I have daughter, Emily, and she is a sophomore at the University of Georgia right now, so both of them are Bulldogs too.
CY: Did they play in the golf tournament?
JC: My son played in the golf tournament, yes. My daughter, I'd just as soon keep her away from the golf tournament. (laughter)
CY: I know you are often seen running around the court
house at lunchtime. When did that start?
JC: When I went to college my freshman year, I probably gained about 25 pounds. I came home that first summer, and I thought, "You know, I've got to lose weight. I've got to get in shape again." ...
I do that kind of to stay in shape and as a stress reliever. You don't see me running very much with anybody. ... That's kind of the one time during the day where for 35, 40 minutes I kind of decompress and let my mind wander a bit and try not to think of anything too serious.
CY: Has anyone ever tried to stop you and talk about issues?
JC: Oh yeah, oh yeah. The funny thing about this job is you don't go many places where someone doesn't want to talk to you. It doesn't matter whether it's the grocery store or Sunday school or the church service, going out to run or going downstairs to get a glass of tea. People see you, and they want to ask you a question. That's fine. I don't mind at all. That comes with the job. If it helps them out, I'm happy to do it.
CY: You mentioned your sweet tea. I understand that you request that wherever you go. Have you been able to get it in New York when you go visit the bond rating agencies?
JC: That is one of my vices in life is sweet tea. If it's not sweet tea, it's just colored water. I do love sweet tea.
But I have not been able to get it in New York. I've quit asking because they look at me funny.
CY: Do you have any other favorites?
JC: (Sigh) People say, "Where do you like to eat?" By far, my favorite, Chik-fil-A. I love Chik-fil-A. I like it because it's good food and the company and the principles it stands for are things that I have a lot of admiration for.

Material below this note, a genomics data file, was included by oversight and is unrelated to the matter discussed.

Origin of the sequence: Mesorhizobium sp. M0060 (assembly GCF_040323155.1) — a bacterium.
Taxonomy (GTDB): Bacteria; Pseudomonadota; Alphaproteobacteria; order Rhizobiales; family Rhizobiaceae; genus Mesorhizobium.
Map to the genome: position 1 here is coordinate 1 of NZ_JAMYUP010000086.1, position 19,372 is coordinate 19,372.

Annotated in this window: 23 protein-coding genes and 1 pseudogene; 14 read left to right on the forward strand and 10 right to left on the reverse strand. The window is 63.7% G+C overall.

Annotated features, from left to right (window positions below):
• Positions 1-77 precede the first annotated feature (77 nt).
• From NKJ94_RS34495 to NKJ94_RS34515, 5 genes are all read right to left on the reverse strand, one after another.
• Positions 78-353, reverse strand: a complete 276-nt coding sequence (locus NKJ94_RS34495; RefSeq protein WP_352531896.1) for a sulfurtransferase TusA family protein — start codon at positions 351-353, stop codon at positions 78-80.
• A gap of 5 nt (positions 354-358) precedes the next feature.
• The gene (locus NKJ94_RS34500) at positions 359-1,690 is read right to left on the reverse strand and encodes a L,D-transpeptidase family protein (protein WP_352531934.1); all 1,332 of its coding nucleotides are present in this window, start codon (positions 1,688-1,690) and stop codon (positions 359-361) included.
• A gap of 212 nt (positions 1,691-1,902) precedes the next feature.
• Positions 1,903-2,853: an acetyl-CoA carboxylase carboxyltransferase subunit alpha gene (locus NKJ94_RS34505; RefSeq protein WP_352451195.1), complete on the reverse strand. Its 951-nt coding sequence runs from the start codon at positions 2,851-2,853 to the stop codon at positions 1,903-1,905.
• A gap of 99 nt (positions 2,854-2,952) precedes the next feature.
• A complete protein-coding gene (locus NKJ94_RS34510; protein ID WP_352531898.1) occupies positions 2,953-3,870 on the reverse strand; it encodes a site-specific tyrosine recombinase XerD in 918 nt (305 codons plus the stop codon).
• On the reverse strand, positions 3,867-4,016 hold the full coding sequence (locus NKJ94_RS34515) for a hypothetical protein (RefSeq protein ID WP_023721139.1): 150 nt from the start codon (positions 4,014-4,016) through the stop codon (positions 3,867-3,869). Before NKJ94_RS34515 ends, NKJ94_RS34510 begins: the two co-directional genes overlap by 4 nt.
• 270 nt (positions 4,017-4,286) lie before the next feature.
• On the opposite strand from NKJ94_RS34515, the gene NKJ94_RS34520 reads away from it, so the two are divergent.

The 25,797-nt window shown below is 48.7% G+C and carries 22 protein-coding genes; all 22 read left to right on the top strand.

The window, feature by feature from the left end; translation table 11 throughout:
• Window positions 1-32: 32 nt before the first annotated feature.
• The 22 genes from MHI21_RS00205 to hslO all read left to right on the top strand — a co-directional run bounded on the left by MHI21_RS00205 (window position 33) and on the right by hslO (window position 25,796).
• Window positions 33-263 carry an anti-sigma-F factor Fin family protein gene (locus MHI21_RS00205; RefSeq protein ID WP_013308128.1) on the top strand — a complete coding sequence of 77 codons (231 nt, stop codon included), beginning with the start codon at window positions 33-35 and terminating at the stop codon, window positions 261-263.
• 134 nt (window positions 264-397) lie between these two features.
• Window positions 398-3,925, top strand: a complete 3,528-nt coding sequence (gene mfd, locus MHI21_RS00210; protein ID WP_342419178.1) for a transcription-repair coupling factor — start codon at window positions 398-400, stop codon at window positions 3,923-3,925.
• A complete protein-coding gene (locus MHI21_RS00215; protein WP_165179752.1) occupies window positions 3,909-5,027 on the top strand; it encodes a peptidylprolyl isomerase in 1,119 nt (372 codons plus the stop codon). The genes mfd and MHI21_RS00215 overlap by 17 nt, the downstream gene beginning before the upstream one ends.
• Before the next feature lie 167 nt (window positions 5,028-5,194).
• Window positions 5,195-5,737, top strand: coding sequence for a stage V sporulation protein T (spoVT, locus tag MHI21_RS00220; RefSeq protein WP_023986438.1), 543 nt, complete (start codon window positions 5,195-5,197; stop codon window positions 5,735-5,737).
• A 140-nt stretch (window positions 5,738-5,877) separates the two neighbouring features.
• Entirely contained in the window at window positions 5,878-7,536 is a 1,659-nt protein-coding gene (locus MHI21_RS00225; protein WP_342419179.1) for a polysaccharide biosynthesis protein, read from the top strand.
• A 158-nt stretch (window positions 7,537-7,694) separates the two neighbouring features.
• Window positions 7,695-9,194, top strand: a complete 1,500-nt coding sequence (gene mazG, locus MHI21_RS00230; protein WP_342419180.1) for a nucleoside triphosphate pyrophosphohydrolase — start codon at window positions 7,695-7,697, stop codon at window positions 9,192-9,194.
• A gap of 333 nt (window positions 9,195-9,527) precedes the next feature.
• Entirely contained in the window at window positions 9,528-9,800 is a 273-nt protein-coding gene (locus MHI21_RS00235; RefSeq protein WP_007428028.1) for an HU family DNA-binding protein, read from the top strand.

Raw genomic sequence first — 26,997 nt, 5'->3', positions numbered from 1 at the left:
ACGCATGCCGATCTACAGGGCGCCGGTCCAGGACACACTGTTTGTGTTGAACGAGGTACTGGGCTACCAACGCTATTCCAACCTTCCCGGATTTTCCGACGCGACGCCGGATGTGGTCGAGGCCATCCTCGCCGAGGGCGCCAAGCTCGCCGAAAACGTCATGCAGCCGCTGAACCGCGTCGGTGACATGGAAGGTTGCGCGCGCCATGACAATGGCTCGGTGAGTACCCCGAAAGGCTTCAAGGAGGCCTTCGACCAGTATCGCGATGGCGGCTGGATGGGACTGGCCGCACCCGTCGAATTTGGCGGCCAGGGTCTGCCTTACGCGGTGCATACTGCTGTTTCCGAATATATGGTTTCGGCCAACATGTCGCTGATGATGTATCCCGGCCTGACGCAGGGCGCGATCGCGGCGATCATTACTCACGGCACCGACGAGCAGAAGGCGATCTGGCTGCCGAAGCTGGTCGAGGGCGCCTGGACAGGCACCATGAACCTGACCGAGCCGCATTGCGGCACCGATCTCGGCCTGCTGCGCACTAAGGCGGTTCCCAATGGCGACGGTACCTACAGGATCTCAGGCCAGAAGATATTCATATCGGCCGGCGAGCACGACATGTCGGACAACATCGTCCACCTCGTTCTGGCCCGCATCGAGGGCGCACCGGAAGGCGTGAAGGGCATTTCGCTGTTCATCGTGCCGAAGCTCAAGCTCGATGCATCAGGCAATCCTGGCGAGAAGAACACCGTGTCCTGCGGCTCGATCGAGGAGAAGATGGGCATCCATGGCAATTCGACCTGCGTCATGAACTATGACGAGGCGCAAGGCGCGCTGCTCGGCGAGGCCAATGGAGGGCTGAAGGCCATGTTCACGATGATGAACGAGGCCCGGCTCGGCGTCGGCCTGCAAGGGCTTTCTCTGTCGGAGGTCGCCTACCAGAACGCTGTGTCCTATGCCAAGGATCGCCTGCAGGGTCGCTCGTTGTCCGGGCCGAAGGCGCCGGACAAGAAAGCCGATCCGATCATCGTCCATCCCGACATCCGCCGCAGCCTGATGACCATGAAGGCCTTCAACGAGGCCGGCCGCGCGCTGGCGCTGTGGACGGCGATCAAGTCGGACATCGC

If you want to get to finer dining, I like Longhorns, too. (laughter) If you call that fine dining.
CY: Now that you have a golf tournament named after you, do you want a county building? How do you see yourself leaving your mark?
JC: No, I don't want buildings named after me. I don't want things like that.
You know, I don't know how much I believe in that legacy stuff. I'll tell you what's really important, whether I leave here or whether I leave this world.
What would be good for me to know is people said - I'll save the most important thing for last - that he was a good guy, that he was an honest guy, that he was ethical, that he treated people kindly and courteously, that he was fair, and probably the most important thing of all, that he conducted his life in a Christian manner. That's important to me.
I'm proud of a lot of things we've done here. I'm proud of our triple AAA bond rating, I'm proud of how sound we are financially, I'm proud of our capital improvement program, we've done a lot of good things with our sales tax program. I'm proud that we've been good financial stewards. I'm proud of what our management team has done because I think since '05 the management team, they've taken over and they've stepped up to the plate and done things.
But the truth of the matter is there are people other than me that had a part in that, and lots of people that came before me had a part in that.
I guess if when I leave here, if people say positive things about my character, that's important to me. Beyond that, you know, if there is such a thing as a legacy for me, that's what I want it to be.